Weekend Project: One-Time Passwords for Extra Linux Security



Do you take your security extra seriously? Do you reject all unencrypted email and use a 15,360-bit RSA key when you log in over SSH? Well that’s pretty good, but it still doesn’t protect you from every kind of attack.

Consider this: OpenSSH may create a secure communications channel between your Linux box at home and the PC in the Internet cafe, but some “evildoer” could still install a keystroke-logger that records your password as you type it — or simply glance over your shoulder. To foil that plot, you need a password that is only good for a single login attempt. Luckily, Linux supports one-time-password schemes through the standard Pluggable Authentication Modules (PAM) framework. All you need to set it up is a little time, a command line, and a printer (cloak and dagger optional).

There are actually two one-time-password packages readily available for Linux. Both follow the same general scheme. First you compute a list of passwords in advance on the machine in question. The user prints out a physical copy of the list, but it is not stored on the machine; only a distinct “verification code” of one form or another is saved on disk, preventing thieves from grabbing the passwords locally. When the user logs in, the login process issues a challenge that only has one correct response from the list. If the user responds correctly, he or she is logged in, and the password used is marked off, never to be deemed valid again.

The Alternatives Compared

The older system is called OPIE, which stands for One-time Passwords In Everything. OPIE uses the S/KEY algorithm (RFC 1760) invented by Leslie Lamport (of LaTeX fame) while at Bellcore in the 1980s. In the preparation stage, OPIE generates a list of passwords each of which consists of a series of common short words, such as OUST COAT FOAL MUG BEAK TOTE. The list has the property that each nth password is a hash of password (n -1). The first password on the list is stored on the computer and scratched off of the user’s list; on each subsequent login, the user enters the next password, the computer hashes the password it has saved locally, and if they match, the login is successful and the new password is saved locally in place of the old.

OTPW (for One Time PassWord) is the newer system, and it improves on OPIE in a few key areas.  First, the passwords are used randomly, not sequentially, which makes analysis harder. Second, OTPW uses random strings instead of short, common words, making the passwords much more difficult for an attacker to memorize off the list at a glance. Third, the printed list of passwords is combined with a memorized password known only to the user, which makes the list useless on its own. Finally, the system includes built-in measures to thwart an attacker that logs keystrokes and attempts to duplicate the login session by replaying it before the user has a chance to hit “ENTER.”


You can download the latest source from OTPW creator Markus Kuhn’s Web site. Your distro may include a package, but most that do seem to stop at the 1.3 release — the “snapshot” package available at Kuhn’s site adds several new features, and is internally called 1.4, even though an official release has not been announced.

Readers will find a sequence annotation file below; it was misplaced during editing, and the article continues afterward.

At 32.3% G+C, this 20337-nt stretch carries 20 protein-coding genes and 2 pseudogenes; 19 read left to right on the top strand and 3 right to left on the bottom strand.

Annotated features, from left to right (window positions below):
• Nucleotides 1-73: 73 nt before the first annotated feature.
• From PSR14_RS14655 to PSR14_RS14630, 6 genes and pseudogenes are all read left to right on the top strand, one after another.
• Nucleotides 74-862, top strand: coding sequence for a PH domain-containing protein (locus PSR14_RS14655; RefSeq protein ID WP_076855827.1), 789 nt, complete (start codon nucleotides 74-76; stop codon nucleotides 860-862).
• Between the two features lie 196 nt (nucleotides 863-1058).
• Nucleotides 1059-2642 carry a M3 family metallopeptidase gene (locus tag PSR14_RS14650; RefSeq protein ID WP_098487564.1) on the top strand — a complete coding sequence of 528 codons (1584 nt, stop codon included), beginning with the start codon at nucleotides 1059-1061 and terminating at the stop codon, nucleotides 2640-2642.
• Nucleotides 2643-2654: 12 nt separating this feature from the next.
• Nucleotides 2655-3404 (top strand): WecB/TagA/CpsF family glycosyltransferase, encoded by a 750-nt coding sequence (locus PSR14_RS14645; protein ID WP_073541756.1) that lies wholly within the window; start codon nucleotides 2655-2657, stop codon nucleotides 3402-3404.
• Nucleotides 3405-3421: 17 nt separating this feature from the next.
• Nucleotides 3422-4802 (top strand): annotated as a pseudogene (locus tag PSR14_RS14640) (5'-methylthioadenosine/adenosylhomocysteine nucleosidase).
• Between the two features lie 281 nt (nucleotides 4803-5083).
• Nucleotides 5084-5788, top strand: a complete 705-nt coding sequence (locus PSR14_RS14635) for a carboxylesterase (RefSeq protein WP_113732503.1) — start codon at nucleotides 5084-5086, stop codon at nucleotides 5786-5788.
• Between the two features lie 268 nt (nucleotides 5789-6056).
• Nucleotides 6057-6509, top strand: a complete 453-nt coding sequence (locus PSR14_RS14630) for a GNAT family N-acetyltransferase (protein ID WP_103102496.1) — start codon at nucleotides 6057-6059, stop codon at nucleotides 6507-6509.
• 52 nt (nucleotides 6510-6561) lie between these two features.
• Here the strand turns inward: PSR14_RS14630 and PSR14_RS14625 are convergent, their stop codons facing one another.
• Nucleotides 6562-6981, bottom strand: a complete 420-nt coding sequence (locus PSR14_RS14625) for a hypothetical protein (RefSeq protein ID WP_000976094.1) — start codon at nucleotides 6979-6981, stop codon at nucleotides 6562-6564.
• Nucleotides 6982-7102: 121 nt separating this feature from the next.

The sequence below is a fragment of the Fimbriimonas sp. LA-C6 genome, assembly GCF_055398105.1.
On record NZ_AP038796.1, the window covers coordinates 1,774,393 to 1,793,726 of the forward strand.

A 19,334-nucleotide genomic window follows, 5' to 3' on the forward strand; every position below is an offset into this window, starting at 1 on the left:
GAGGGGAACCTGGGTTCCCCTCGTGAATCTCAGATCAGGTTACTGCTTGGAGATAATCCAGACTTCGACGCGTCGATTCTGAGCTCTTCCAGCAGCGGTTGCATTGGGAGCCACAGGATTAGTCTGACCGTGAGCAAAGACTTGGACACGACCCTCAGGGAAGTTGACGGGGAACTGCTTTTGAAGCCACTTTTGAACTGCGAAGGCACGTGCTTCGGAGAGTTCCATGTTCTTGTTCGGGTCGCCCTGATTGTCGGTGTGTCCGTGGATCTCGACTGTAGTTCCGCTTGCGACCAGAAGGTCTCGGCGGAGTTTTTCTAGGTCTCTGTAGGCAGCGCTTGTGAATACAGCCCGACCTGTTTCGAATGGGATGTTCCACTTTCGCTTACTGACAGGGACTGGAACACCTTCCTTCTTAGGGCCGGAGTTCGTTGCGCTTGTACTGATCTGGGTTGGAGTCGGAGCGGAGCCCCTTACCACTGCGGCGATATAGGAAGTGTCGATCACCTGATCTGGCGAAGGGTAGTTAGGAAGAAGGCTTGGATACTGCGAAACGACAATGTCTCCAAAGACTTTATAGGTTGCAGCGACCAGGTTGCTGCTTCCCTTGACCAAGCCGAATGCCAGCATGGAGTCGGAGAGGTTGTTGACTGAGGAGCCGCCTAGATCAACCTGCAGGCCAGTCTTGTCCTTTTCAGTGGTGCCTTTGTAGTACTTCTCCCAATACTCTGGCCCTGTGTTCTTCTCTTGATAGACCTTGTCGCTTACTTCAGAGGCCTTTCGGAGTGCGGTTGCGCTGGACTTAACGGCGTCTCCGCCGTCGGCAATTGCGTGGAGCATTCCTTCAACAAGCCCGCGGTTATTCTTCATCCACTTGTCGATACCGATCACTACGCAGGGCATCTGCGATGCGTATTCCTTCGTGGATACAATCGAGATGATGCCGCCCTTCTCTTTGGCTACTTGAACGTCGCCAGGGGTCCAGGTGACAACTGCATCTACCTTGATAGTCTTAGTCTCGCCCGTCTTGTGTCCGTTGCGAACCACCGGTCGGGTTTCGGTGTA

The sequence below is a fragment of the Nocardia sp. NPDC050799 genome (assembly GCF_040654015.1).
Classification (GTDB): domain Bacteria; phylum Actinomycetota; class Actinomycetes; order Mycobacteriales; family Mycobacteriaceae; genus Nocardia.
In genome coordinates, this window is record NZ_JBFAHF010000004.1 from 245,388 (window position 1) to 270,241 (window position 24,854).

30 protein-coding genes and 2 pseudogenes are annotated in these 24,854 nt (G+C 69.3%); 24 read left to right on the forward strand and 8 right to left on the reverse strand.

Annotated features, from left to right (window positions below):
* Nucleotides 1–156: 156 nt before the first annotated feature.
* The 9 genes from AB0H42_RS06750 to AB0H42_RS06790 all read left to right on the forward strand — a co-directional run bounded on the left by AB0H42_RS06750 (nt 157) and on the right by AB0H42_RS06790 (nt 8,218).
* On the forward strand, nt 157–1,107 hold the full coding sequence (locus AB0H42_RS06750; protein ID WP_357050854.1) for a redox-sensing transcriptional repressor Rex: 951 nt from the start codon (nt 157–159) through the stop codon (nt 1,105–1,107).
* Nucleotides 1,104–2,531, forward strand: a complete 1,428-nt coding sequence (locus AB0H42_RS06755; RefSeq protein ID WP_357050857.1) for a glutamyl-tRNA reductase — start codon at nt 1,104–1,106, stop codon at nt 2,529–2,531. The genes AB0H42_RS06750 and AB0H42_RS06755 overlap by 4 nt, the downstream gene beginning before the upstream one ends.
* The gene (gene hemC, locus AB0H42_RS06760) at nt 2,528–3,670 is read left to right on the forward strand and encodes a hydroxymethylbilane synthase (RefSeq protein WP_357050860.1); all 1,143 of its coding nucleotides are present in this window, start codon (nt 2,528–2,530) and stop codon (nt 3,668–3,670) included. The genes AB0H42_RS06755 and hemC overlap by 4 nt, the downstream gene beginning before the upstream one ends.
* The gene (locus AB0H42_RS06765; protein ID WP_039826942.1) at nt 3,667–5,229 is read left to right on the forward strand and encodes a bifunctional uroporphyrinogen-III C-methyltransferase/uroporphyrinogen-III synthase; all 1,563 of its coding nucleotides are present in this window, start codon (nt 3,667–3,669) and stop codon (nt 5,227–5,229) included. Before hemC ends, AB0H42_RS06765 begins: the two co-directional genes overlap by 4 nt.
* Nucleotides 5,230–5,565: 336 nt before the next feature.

You will need to install the development packages for PAM in order to compile OTPW, but it has no other special dependencies. Just unzip the archive, run make and make install.

The package provides two utilities: a PAM module named pam_otpw, and a password generation tool called otpw-gen. Linux distributions that package OTPW (such as Debian) tend to split these up into two separate packages, otpw-bin for the password-generation tool, and pam-otpw for the PAM module. If you are installing through a package management system, install both.


You generate passwords by running otpw-gen at the command line. The program asks you to select a “prefix password” — the reusable secret portion that you memorize — then prints out an ASCII-formatted list of numbered passwords to stdout. By default, otpw-gen creates 60 lines’ worth of passwords; this is designed to fit nicely onto a sheet of A4 paper. You can specify a different number of lines and columns by adding the -h and -w switches at the command line; how many fits on a page could take some trial and error. There is a maximum of 1000 passwords at a time, though, because OTPW uses three-digit numbers in its list.

The passwords on the list are generated using random entropy from the system — gathered from the clock, system file access times, and other unpredictable sources. In the list, each password has its own number, followed by the eight-character password itself. Each is actually a base64-encoding of a binary string, but to avoid ambiguity, the difficult-to-read characters “0” (zero), “1” (one), and “l” (lowercase L) are replaced by punctuation.  For example:

001 ase4 5=XK
002 m8Hm G:fQ
003 rF6z iDhC

042 Sf9r 3NgY

The idea is that you should print this list out on paper — immediately — and never, ever store it anywhere on the computer. Carry with you at all times, never let it leave your sight, and you will be in good shape.